Here at Lily Bird, we feature personal stories written by smarty pants women from our community. That’s because telling your bladder who’s boss is better as a team sport. These women get you. They’re in your corner. And they’re here to remind you that your body isn’t broken. Hey, bodies age, bladders leak, and movie sequels bomb. Right?
This week Lindsay’s here to combat the stigma around leaks by talking to an unlikely audience…our kids. Take it away, Lindsay.
“Mom, why do you cross your legs every time you sneeze?” my 5-year-old daughter asked innocently. Is it that obvious?, I wondered silently to myself. My daughter doesn’t miss a beat and so I’d love to chalk this up to the fact that my kids notice – and comment on – everything I do. But much to my chagrin, I know she can’t be the only one who has taken notice of my not-so-discreet method of crossing my legs to avoid bladder leakage every time I sneeze or cough.
After clearing my throat several times to buy myself some time to think, I gave my daughter a quick answer. “Oh, mommy’s bladder leaks sometimes when I sneeze or cough, and so I cross my legs to stop that from happening.” My daughter followed up with, “So… “ she said, scrunching her nose up, “you mean pee comes out?” When I answered in the affirmative, that seemed to be enough info for my daughter, and she bounced off gleefully to play in her room. But I couldn’t help but think I had failed her – and myself – in giving a short answer that did little to explain what actually happens with my body, why and – importantly – how common this is.
I want to live in a world where incontinence and bladder leaks are discussed as openly as other physical ailments – a world in which our leaky bladders aren’t cloaked in shame but rather, discussed openly and honestly
Shortly after the birth of my second child, I developed what my doctor told me is “stress incontinence”, which essentially means I leak urine when I sneeze, cough, laugh, or take part in physical activities, like jumping on a trampoline with my kids (no longer a preferred activity of mine, let’s just say….). I lived with this for a long while, thinking it would “go away” in time, if I just did enough Kegel exercises. But it didn’t, and I finally worked up the nerve to talk to my doctor about it. When I first got the diagnosis, I was embarrassed. Mortified, even. I told no one at first, not even my partner. But as time wore on and I overheard more whispered conversations in my local mom group gatherings, I began to realize that urinary incontinence and bladder leaks are more common than I’d previously known.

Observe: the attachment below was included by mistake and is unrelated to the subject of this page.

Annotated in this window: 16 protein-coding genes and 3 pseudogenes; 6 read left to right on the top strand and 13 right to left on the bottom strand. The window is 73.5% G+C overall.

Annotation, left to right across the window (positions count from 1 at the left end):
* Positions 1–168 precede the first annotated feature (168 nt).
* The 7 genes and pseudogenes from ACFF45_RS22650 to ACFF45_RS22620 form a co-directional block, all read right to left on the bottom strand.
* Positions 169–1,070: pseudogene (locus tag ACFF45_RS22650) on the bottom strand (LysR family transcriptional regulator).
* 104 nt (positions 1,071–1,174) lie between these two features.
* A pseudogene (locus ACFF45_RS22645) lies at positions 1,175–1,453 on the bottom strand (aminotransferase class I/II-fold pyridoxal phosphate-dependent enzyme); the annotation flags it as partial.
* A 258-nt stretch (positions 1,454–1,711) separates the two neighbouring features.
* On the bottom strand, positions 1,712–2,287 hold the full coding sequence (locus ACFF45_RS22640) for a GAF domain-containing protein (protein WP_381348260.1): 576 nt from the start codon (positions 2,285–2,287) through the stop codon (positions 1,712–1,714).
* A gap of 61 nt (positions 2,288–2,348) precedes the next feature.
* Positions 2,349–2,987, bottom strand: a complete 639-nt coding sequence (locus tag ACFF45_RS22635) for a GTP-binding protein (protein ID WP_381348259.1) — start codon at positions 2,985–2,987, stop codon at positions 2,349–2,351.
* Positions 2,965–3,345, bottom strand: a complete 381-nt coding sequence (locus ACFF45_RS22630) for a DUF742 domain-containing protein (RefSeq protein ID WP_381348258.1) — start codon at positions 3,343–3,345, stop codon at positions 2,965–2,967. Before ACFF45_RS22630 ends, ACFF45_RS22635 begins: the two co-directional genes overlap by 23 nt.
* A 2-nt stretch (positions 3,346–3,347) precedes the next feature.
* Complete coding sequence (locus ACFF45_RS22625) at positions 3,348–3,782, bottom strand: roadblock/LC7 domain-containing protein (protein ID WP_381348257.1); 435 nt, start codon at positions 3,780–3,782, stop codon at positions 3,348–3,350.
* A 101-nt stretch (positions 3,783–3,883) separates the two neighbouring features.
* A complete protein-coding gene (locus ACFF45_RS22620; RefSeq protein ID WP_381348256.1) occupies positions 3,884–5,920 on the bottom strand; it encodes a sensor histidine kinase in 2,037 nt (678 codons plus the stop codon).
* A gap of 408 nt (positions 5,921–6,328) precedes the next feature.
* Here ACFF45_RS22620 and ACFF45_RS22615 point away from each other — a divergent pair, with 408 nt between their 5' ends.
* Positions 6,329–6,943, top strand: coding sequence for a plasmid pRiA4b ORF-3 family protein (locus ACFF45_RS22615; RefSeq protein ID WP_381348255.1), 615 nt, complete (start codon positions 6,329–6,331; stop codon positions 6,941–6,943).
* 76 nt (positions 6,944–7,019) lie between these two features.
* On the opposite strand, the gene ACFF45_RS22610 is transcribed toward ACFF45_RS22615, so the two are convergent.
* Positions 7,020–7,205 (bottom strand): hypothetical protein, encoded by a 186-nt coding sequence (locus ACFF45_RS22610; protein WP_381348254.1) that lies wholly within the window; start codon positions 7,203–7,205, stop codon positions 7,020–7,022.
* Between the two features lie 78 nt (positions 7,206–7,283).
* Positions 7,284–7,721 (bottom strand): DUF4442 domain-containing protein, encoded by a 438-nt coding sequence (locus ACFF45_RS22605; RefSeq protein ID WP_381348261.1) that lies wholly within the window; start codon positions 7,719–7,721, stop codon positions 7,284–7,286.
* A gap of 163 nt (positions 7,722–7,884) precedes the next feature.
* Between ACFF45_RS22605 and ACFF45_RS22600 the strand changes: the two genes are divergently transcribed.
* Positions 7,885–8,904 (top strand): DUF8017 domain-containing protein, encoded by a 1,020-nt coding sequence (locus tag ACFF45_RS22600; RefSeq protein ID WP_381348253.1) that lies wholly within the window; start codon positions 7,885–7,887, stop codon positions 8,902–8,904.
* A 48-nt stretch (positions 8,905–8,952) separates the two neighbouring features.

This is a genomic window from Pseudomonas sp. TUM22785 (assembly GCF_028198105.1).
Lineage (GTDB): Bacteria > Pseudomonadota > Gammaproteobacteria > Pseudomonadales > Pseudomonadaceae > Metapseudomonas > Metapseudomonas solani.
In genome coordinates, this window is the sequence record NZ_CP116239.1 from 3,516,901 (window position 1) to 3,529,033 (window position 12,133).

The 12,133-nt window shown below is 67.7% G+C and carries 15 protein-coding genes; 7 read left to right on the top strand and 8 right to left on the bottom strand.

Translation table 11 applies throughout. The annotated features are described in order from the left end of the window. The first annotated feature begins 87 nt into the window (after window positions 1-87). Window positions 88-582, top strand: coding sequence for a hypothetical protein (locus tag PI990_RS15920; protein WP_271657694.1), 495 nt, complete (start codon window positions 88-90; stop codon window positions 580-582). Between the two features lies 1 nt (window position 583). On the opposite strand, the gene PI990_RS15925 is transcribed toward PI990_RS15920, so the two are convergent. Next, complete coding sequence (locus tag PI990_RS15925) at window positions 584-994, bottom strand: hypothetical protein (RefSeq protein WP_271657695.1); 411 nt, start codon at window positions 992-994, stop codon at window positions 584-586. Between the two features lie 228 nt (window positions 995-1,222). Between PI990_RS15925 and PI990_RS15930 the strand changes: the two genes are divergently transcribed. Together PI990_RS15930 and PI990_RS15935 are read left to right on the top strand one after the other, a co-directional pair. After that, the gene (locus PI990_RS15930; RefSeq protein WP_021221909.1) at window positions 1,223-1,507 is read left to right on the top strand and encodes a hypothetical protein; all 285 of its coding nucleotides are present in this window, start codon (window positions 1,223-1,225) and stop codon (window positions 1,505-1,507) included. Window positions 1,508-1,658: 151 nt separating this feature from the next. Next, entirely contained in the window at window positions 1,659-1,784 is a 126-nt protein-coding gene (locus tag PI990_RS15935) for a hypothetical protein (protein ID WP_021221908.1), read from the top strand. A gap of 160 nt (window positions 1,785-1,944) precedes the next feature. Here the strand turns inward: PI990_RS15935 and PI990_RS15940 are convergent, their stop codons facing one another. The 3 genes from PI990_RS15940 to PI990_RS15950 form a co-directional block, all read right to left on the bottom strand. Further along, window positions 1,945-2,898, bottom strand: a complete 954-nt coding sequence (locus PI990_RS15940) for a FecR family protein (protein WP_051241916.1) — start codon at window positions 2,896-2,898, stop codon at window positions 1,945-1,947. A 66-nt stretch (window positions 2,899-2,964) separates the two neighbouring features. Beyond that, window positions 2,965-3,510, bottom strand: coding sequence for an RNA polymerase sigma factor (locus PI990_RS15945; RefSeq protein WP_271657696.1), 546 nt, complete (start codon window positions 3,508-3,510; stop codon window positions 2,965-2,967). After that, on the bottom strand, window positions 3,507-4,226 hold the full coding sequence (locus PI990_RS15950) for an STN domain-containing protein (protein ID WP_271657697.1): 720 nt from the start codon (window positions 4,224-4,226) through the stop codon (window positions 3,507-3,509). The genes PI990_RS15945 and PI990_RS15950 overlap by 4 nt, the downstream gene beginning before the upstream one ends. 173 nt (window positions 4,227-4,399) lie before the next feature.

Prior to my own diagnosis, I thought bladder leaks were something only older women experienced. Very few women talk openly about bladder leaks, and no one had ever explained to me that this may be a “thing” I could experience long before my twilight years. There is some shame and stigma surrounding bladder leaks, and because incontinence is considered embarrassing, many who live with it don’t seek out treatment or support, for fear of being ostracized by friends, family, healthcare practitioners and even society as a whole.
We can combat the stigma and shame, one conversation at a time
Here’s the thing – I don’t want a world in which my daughters don’t know about something as common as urinary incontinence. Nearly 1 in 3 women will experience bladder leaks at some point in their lives. I want to live in a world where urinary incontinence and bladder leaks are discussed as openly as other physical ailments – a world in which our leaky bladders aren’t cloaked in shame but rather, discussed openly and honestly. And so, I will continue to have conversations with my daughters about my bladder leaks – the why, the how, the when – everything.
As parents, it is up to us to educate our children on all facets of life – some topics are easier to talk about than others, sure. Talking about bladder leaks ranks right up there with revealing we’re having brussel sprouts for dinner, as far as conversations I want to have go. And through my talks with my kids, I’ve learned that kids love potty humor, so you can expect a giggle or two when you explain to your littles what’s happening with your body. I’ve learned to laugh right along with them. Because if we can tell our children about our bladder leaks in a no-nonsense, matter-of-fact, age-appropriate kind of way, we can combat the stigma and shame, one conversation at a time.
By Lindsay C.
Lindsay C. is a working mom living in South Florida. A writer by day and a reader by night, she spends her spare time overthinking the meaning of life, tending to her indoor plants, cycling, and avoiding her children’s trampoline.
Want to share your own story about leaky laughs or dribble dilemmas? Give us a shout at email@example.com.